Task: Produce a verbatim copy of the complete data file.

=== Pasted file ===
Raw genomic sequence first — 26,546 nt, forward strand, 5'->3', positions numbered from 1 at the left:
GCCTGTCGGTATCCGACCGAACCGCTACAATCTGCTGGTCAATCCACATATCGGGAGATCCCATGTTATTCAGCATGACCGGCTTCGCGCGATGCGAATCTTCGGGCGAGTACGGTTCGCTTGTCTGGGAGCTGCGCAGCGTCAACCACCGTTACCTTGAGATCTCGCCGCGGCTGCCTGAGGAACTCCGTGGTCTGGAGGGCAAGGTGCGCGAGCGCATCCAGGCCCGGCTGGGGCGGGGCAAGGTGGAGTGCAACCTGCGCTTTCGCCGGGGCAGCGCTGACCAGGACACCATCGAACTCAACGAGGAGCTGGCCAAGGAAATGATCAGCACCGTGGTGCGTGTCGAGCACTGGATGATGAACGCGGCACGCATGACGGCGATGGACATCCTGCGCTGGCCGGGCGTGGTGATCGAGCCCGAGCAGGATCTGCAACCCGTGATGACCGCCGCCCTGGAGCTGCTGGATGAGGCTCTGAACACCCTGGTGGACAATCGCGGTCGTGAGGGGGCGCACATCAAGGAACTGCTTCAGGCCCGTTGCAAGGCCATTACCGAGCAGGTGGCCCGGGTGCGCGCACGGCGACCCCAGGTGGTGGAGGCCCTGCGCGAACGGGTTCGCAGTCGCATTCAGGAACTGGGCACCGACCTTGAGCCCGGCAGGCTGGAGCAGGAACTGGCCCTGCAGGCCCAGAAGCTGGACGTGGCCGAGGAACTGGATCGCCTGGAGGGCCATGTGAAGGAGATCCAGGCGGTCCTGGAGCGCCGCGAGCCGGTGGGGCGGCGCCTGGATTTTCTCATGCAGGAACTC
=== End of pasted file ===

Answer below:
Raw genomic sequence first — 26,546 nt, forward strand, 5'->3', positions numbered from 1 at the left:
GCCTGTCGGTATCCGACCGAACCGCTACAATCTGCTGGTCAATCCACATATCGGGAGATCCCATGTTATTCAGCATGACCGGCTTCGCGCGATGCGAATCTTCGGGCGAGTACGGTTCGCTTGTCTGGGAGCTGCGCAGCGTCAACCACCGTTACCTTGAGATCTCGCCGCGGCTGCCTGAGGAACTCCGTGGTCTGGAGGGCAAGGTGCGCGAGCGCATCCAGGCCCGGCTGGGGCGGGGCAAGGTGGAGTGCAACCTGCGCTTTCGCCGGGGCAGCGCTGACCAGGACACCATCGAACTCAACGAGGAGCTGGCCAAGGAAATGATCAGCACCGTGGTGCGTGTCGAGCACTGGATGATGAACGCGGCACGCATGACGGCGATGGACATCCTGCGCTGGCCGGGCGTGGTGATCGAGCCCGAGCAGGATCTGCAACCCGTGATGACCGCCGCCCTGGAGCTGCTGGATGAGGCTCTGAACACCCTGGTGGACAATCGCGGTCGTGAGGGGGCGCACATCAAGGAACTGCTTCAGGCCCGTTGCAAGGCCATTACCGAGCAGGTGGCCCGGGTGCGCGCACGGCGACCCCAGGTGGTGGAGGCCCTGCGCGAACGGGTTCGCAGTCGCATTCAGGAACTGGGCACCGACCTTGAGCCCGGCAGGCTGGAGCAGGAACTGGCCCTGCAGGCCCAGAAGCTGGACGTGGCCGAGGAACTGGATCGCCTGGAGGGCCATGTGAAGGAGATCCAGGCGGTCCTGGAGCGCCGCGAGCCGGTGGGGCGGCGCCTGGATTTTCTCATGCAGGAACTC